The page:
Eric Flint is the author of the New York Times best seller 1634: The Galileo Affair (with Andrew Dennis)—a novel in his top-selling "Ring of Fire" alternate history series. His first novel for Baen, Mother of Demons, was picked by Science Fiction Chronicle as a best novel of the year. His 1632, which launched the ring of Fire series, won widespread critical praise, as from Publishers Weekly, which called him "an SF author of particular note, one who can entertain and edify in equal, and major measure." A longtime labor union activist with a master's degree in history, he currently resides in northwest Indiana with his wife Lucille.
1636: The Saxon Uprisingby Eric Flint
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The West Virginia town of Grantville, torn from the twentieth century and hurled back into seventeenth century Europe has allied with Gustavus Adolphus, King of Sweden, in the United States of Europe. So, when Gustavus invades Poland, managing to unite all the squabbling Polish factions into repelling the common enemy, the time-lost Americans have to worry about getting dragged into the fight along with the Swedish forces.
But Mike Stearns has another problem. He was Prime Minister of the USE until he lost an election, and now he’s one of Gustavus’s generals; and he has demonstrated that he’s very good at being a general. And he’s about to really need all his military aptitude. Gretchen , who never saw a revolution she didn’t like, has been arrested in Saxony, and is likely to be executed. The revolutionary groups which she has been working with are not about to let that happen, and suddenly there’s rioting in the streets. Saxony’s ruthless General Baner is determined to suppress the uprising by the time-honored “kill them all and let God sort them out” method, which only adds fuel to the fire. So Gustavus orders Mike Stearns to go to Saxony and restore order. But he makes one mistake.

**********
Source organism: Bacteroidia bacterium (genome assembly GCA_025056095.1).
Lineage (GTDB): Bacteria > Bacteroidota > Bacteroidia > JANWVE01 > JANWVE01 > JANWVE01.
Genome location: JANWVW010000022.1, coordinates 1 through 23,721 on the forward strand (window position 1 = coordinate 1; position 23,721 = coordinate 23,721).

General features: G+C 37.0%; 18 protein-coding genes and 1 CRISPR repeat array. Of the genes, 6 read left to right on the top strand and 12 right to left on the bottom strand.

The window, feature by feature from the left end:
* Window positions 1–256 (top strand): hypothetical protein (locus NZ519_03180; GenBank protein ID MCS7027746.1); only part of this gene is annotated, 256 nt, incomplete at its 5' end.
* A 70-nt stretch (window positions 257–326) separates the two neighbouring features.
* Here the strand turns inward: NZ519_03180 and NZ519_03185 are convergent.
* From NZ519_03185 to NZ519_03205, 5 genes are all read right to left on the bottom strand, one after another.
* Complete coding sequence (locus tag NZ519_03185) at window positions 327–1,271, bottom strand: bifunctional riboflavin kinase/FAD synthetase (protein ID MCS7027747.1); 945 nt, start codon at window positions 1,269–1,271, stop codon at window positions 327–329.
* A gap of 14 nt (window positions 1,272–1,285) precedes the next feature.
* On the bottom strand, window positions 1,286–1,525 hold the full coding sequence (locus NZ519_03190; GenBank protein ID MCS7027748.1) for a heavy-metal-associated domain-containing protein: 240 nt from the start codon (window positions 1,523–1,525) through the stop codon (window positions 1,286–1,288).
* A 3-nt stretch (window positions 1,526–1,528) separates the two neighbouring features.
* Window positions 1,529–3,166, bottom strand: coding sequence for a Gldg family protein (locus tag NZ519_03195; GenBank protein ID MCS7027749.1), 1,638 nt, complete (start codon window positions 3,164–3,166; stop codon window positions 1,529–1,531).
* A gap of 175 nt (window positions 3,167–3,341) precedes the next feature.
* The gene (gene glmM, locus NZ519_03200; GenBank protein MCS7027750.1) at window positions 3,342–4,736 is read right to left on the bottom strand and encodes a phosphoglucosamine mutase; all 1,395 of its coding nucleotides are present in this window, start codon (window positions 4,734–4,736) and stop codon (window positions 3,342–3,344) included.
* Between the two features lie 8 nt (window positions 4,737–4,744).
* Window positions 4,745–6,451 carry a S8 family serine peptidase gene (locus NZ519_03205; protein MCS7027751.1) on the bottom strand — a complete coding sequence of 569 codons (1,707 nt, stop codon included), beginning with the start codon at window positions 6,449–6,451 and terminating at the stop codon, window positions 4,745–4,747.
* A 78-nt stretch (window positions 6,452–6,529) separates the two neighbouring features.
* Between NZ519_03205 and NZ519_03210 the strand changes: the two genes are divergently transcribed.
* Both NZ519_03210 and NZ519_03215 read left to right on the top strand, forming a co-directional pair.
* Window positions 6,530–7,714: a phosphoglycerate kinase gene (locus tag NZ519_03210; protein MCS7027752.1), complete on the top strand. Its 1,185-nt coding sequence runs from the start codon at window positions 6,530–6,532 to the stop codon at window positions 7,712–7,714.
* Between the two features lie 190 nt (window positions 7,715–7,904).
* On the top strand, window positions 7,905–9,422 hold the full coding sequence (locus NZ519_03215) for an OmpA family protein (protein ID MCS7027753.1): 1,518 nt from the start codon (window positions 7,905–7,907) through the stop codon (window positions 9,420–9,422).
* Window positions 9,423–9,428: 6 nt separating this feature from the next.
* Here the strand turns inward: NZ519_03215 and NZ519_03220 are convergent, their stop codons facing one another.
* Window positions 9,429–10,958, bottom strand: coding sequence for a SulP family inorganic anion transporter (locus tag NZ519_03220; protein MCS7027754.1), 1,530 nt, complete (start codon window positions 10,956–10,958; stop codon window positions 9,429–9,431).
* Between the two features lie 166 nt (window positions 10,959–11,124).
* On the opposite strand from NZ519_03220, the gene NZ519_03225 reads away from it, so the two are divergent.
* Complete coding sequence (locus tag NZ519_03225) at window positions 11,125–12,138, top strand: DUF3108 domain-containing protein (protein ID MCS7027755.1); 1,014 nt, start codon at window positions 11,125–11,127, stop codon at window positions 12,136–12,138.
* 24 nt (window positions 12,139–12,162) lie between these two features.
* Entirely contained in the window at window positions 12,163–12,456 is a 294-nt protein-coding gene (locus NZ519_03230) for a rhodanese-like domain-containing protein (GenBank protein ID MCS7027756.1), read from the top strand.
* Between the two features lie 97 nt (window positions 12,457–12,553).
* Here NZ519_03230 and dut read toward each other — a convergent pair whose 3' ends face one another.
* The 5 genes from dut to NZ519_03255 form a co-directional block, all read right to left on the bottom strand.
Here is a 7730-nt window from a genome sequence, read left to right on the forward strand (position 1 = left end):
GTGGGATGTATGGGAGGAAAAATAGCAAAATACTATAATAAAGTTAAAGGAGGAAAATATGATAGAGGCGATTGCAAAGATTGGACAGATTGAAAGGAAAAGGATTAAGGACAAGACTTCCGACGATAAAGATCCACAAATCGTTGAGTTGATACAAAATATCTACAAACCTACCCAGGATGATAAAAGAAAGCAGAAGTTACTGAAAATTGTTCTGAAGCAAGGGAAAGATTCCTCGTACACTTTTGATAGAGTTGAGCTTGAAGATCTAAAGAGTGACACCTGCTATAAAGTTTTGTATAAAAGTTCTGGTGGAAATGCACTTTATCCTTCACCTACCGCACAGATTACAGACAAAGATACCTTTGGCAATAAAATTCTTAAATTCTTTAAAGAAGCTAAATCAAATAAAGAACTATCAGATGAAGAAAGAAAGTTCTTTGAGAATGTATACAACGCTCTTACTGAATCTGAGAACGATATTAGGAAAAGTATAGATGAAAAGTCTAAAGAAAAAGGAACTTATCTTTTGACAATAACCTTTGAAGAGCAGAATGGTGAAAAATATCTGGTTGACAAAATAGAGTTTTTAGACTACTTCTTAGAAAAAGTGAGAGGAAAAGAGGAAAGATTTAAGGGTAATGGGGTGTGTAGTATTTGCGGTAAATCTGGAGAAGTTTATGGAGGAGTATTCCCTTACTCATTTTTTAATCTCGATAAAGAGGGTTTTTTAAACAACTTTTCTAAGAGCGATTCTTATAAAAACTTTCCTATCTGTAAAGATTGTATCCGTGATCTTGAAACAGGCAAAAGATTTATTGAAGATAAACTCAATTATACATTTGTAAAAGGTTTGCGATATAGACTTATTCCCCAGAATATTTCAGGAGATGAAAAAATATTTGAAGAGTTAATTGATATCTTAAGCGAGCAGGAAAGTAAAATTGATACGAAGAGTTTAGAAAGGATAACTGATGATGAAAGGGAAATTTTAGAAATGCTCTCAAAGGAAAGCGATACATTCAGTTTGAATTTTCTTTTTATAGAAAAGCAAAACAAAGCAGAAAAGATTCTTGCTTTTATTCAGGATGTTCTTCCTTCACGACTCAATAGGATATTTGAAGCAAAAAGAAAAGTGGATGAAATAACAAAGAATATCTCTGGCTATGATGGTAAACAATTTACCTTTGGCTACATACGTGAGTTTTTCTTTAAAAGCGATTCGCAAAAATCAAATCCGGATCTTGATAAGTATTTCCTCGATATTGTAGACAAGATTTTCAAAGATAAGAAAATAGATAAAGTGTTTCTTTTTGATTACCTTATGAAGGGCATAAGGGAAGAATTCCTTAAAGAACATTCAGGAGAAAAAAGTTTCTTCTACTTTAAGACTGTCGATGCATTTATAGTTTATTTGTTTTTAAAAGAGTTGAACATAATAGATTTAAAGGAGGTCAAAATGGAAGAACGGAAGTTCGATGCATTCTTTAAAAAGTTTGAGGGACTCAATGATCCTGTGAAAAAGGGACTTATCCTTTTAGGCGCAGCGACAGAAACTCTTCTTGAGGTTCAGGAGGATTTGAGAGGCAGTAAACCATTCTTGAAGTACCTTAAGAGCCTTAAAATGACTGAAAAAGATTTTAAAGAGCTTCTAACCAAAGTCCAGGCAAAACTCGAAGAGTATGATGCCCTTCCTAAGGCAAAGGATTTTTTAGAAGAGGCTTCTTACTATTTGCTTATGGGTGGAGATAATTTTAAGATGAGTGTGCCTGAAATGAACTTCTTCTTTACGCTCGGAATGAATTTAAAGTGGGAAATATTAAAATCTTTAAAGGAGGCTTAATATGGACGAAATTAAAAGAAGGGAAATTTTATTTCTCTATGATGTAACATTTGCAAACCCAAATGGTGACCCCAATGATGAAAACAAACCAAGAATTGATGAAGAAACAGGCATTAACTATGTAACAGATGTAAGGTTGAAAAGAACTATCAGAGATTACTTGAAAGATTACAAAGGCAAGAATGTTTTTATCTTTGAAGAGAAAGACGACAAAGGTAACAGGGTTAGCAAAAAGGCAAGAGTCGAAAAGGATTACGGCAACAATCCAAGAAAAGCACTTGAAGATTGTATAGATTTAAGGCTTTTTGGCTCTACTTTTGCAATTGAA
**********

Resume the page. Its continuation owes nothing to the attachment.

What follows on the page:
He didn’t tell Mike to take his troops along on the mission. But he didn’t tell him not to, either . . .
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This is a good addition to the 1632 series. It shows what happens when an Emperor or King fails and the only heir is a young girl leaving a constitutional crisis with democracy and the rights of the average person being threatened over the privileges of the rich and noble ones. This series is great at showing how government of the people allows individuals to make huge differences to the whole society. One the other hand if you like learning how 20th century technology can be (or can't be) recreated using 17th century tools this is great as well.
Good story. needs a better ending or hint that there will be a sequel.
good book! follows the series story line well, enjoyable to read.